Academic journal article Contemporary Economic Policy

The Determinants of State-Level Caps on Punitive Damages: Theory and Evidence

Academic journal article Contemporary Economic Policy

The Determinants of State-Level Caps on Punitive Damages: Theory and Evidence

Article excerpt


Despite the traditional function of the tort system to "make victims whole," punitive damages are monetary awards set at levels greater than pure compensation. These damages are imposed to punish and deter wrongdoing and are most frequently awarded in cases involving business-related activity. In recent years, however, some states have placed statutory ceilings--conventionally known as damage caps--on the magnitude of punitive damages awards. The purpose of this article is to develop a theory of these damage caps and then to test the implication of that theory using state-level data.

According to the standard economic model, punitive damages are imposed as a solution to the underdetection problem (Cooter 1982, 1989). If an injurer can escape liability for a tort with a positive probability, then in those cases in which the injurer is in fact held liable, the injurer's total liability (compensatory plus punitive damages) "should equal the harm multiplied by the reciprocal of the probability that [the injurer] will be found liable when he ought to be" (Polinsky and Shave11 1998, 889). There are a number of reasons why injurers are sometimes able to escape liability. First, victims may have difficulty establishing the essential elements of a valid cause of action at trial. This is especially true in cases where victims have difficulty proving causation as a result of the background risk of injury. Second, litigation costs may outweigh the potential benefit of filing suit and hence deter some victims from ever pursuing a valid cause of action. Finally, injurers may sometimes have an opportunity to conceal their identity or engage in other conscious efforts to evade liability.

Although the foregoing considerations justify the imposition of punitive damages, courts regularly neglect them, focusing instead on the mental state of the injurer. For example, courts tend to focus on whether a tortfeasor's actions were intentional or malicious (Polinsky and Shave11 1998, 898-99). (1) (Of course, one might argue that intent could lead injurers to take conscious efforts to avoid detection.) (2)

The empirical literature on punitive damages has been primarily devoted to examining the frequency, magnitude, and determinants of punitive damage awards. For instance, Eisenberg et al. (1997) surveyed tort cases decided in state courts between 1991 and 1992 and found that only 6% of cases won by plaintiffs involved punitive damages. However, the study was not able to identify a predictable pattern regarding when they were awarded. Indeed, Polinsky (1997) argued that the results were consistent with the possibility that punitive damages are randomly awarded. Karpoff and Lott (1999) reached a similar conclusion based on a sample of lawsuits filed against public corporations during 1985-1996 (most of which were products liability). Both studies, though, did find that the level of punitive damages was strongly correlated with the size of compensatory damages, as did the study by Schmit, Pritchett, and Fields (1988).3 Finally, Hersch and Viscusi (2004) found that juries were more likely than judges to award punitive damages, and that jury awards were generally larger. A factor complicating any study of punitive damages awards, however, is that cases involving punitive damages are frequently reversed or reduced on appeal (Landes and Posner 1987, 302-07; Shanley 1991).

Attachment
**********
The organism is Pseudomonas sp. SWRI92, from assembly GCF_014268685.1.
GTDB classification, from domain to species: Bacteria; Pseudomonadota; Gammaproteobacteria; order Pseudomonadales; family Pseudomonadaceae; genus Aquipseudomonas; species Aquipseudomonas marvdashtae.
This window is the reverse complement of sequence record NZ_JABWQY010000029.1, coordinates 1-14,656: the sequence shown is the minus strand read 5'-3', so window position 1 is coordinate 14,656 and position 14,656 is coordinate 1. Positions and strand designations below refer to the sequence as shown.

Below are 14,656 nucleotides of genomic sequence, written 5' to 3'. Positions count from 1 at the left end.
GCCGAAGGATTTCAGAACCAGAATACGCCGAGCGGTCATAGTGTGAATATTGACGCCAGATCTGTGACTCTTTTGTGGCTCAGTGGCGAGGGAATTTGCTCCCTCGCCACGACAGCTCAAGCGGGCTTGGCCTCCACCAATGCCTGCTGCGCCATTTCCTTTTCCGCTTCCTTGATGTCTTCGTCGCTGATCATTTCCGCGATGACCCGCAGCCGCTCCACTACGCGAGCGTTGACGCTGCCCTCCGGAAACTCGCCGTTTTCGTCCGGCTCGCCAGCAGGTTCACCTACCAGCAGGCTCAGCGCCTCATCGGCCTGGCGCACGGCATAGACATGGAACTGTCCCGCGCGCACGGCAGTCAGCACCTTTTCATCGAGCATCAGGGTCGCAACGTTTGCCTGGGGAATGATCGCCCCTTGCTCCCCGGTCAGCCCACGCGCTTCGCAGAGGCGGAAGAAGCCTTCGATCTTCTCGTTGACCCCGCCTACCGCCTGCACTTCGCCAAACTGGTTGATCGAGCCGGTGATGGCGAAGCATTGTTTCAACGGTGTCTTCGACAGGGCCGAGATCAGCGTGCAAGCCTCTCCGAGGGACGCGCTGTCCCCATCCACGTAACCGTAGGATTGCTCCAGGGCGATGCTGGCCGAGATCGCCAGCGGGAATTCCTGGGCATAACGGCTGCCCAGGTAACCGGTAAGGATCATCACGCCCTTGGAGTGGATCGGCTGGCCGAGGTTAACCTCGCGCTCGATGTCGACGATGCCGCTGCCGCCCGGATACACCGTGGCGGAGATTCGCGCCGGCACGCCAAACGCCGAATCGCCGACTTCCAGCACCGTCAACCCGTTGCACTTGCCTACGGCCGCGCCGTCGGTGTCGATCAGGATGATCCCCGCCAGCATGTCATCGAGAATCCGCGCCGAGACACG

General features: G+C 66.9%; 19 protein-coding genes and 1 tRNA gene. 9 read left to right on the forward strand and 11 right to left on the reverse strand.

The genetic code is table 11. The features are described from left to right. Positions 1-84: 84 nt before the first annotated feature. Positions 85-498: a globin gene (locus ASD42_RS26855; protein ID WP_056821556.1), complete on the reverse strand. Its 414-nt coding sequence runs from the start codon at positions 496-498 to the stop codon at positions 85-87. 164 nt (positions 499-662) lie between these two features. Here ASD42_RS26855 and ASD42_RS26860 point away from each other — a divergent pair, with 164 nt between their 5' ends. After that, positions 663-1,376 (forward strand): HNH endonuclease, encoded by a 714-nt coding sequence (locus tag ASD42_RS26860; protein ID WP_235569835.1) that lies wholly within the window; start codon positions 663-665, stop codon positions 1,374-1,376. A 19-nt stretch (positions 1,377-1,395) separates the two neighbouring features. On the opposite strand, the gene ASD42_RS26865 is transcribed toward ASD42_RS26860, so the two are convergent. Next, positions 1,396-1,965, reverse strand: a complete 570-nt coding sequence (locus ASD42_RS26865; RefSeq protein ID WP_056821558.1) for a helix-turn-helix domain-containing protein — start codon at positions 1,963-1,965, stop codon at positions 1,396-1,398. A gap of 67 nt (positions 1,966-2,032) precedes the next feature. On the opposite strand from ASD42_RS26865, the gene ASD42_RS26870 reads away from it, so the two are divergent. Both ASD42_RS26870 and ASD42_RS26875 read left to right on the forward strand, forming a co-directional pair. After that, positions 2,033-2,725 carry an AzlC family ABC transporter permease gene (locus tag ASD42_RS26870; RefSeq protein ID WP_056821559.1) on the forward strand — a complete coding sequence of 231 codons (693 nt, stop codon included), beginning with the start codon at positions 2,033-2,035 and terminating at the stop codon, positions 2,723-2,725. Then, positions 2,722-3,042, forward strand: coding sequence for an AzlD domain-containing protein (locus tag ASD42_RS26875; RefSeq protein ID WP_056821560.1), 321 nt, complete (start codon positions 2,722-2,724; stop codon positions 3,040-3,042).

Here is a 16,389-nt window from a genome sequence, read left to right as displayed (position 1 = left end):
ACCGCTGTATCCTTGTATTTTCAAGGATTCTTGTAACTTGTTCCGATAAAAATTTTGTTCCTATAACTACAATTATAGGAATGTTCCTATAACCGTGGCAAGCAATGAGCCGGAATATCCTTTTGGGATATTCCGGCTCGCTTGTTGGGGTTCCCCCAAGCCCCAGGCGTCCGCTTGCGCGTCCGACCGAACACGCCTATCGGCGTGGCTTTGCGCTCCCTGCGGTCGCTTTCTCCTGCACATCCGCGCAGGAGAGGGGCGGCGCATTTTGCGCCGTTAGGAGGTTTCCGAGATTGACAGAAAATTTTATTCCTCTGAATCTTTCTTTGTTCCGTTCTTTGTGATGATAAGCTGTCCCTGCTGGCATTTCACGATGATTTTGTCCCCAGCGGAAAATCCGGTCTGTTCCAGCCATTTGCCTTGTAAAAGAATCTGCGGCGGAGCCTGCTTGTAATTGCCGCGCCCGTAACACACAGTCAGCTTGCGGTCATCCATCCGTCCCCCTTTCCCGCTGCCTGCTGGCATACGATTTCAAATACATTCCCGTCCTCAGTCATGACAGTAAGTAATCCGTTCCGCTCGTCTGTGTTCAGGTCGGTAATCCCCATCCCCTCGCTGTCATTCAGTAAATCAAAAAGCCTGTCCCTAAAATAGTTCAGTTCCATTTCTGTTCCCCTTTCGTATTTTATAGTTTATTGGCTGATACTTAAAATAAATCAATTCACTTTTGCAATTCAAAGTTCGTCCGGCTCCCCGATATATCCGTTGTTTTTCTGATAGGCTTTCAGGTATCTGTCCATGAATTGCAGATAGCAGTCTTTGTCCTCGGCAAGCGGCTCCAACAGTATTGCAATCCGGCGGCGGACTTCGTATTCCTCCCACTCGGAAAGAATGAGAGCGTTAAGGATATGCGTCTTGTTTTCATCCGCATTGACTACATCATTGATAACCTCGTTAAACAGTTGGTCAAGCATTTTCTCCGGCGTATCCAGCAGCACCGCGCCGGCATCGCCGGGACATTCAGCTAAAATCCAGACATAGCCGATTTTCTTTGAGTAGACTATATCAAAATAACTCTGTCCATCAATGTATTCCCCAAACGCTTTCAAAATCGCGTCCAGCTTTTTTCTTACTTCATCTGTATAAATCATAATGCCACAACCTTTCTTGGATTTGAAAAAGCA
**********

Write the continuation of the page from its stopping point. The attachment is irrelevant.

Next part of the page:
Economists clearly have an imperfect understanding of the determinants of punitive damages, but they know even less about the factors underlying the enactment of statutory caps on punitive damages. This article begins to remedy this deficiency by examining caps from both a theoretical and empirical perspective. In terms of theory, we ask what economic justifications (if any) there are for limiting punitive damages. The simple "deterrence" theory described above does not provide an adequate basis because a limit on punitive damages only blunts the deterrence function of tort law. …

Search by... Author
Show... All Results Primary Sources Peer-reviewed


An unknown error has occurred. Please click the button below to reload the page. If the problem persists, please try again in a little while.